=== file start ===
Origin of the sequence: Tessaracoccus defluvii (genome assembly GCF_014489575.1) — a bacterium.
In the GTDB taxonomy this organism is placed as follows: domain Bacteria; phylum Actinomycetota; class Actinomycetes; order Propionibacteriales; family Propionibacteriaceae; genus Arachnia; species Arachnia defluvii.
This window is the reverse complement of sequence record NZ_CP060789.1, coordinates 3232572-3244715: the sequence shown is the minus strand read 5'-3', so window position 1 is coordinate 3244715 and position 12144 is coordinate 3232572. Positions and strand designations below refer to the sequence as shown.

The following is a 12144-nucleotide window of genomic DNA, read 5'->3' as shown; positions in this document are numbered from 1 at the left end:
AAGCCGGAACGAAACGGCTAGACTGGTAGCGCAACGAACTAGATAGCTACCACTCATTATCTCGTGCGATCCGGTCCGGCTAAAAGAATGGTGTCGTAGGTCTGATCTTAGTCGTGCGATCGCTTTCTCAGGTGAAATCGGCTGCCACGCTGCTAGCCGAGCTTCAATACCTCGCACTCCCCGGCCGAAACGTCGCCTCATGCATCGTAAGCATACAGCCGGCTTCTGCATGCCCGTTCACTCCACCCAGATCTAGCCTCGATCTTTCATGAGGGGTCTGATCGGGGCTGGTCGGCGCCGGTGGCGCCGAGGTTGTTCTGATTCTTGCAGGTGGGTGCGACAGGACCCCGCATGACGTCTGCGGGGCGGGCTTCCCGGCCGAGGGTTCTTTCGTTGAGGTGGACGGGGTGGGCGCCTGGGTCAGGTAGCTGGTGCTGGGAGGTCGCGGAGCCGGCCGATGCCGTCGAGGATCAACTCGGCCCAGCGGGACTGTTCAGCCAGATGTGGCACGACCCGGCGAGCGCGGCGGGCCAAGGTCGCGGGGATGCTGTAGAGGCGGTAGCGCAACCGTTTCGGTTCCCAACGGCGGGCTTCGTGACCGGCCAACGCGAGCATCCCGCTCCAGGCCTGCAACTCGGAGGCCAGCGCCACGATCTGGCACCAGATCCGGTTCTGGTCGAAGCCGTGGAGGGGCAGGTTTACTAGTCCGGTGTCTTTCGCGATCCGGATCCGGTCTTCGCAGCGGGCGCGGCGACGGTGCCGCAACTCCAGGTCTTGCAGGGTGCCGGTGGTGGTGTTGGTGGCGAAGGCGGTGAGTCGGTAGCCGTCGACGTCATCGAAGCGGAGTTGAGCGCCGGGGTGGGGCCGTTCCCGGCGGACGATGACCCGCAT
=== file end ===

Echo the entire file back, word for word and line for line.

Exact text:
Origin of the sequence: Tessaracoccus defluvii (genome assembly GCF_014489575.1) — a bacterium.
In the GTDB taxonomy this organism is placed as follows: domain Bacteria; phylum Actinomycetota; class Actinomycetes; order Propionibacteriales; family Propionibacteriaceae; genus Arachnia; species Arachnia defluvii.
This window is the reverse complement of sequence record NZ_CP060789.1, coordinates 3232572-3244715: the sequence shown is the minus strand read 5'-3', so window position 1 is coordinate 3244715 and position 12144 is coordinate 3232572. Positions and strand designations below refer to the sequence as shown.

The following is a 12144-nucleotide window of genomic DNA, read 5'->3' as shown; positions in this document are numbered from 1 at the left end:
AAGCCGGAACGAAACGGCTAGACTGGTAGCGCAACGAACTAGATAGCTACCACTCATTATCTCGTGCGATCCGGTCCGGCTAAAAGAATGGTGTCGTAGGTCTGATCTTAGTCGTGCGATCGCTTTCTCAGGTGAAATCGGCTGCCACGCTGCTAGCCGAGCTTCAATACCTCGCACTCCCCGGCCGAAACGTCGCCTCATGCATCGTAAGCATACAGCCGGCTTCTGCATGCCCGTTCACTCCACCCAGATCTAGCCTCGATCTTTCATGAGGGGTCTGATCGGGGCTGGTCGGCGCCGGTGGCGCCGAGGTTGTTCTGATTCTTGCAGGTGGGTGCGACAGGACCCCGCATGACGTCTGCGGGGCGGGCTTCCCGGCCGAGGGTTCTTTCGTTGAGGTGGACGGGGTGGGCGCCTGGGTCAGGTAGCTGGTGCTGGGAGGTCGCGGAGCCGGCCGATGCCGTCGAGGATCAACTCGGCCCAGCGGGACTGTTCAGCCAGATGTGGCACGACCCGGCGAGCGCGGCGGGCCAAGGTCGCGGGGATGCTGTAGAGGCGGTAGCGCAACCGTTTCGGTTCCCAACGGCGGGCTTCGTGACCGGCCAACGCGAGCATCCCGCTCCAGGCCTGCAACTCGGAGGCCAGCGCCACGATCTGGCACCAGATCCGGTTCTGGTCGAAGCCGTGGAGGGGCAGGTTTACTAGTCCGGTGTCTTTCGCGATCCGGATCCGGTCTTCGCAGCGGGCGCGGCGACGGTGCCGCAACTCCAGGTCTTGCAGGGTGCCGGTGGTGGTGTTGGTGGCGAAGGCGGTGAGTCGGTAGCCGTCGACGTCATCGAAGCGGAGTTGAGCGCCGGGGTGGGGCCGTTCCCGGCGGACGATGACCCGCAT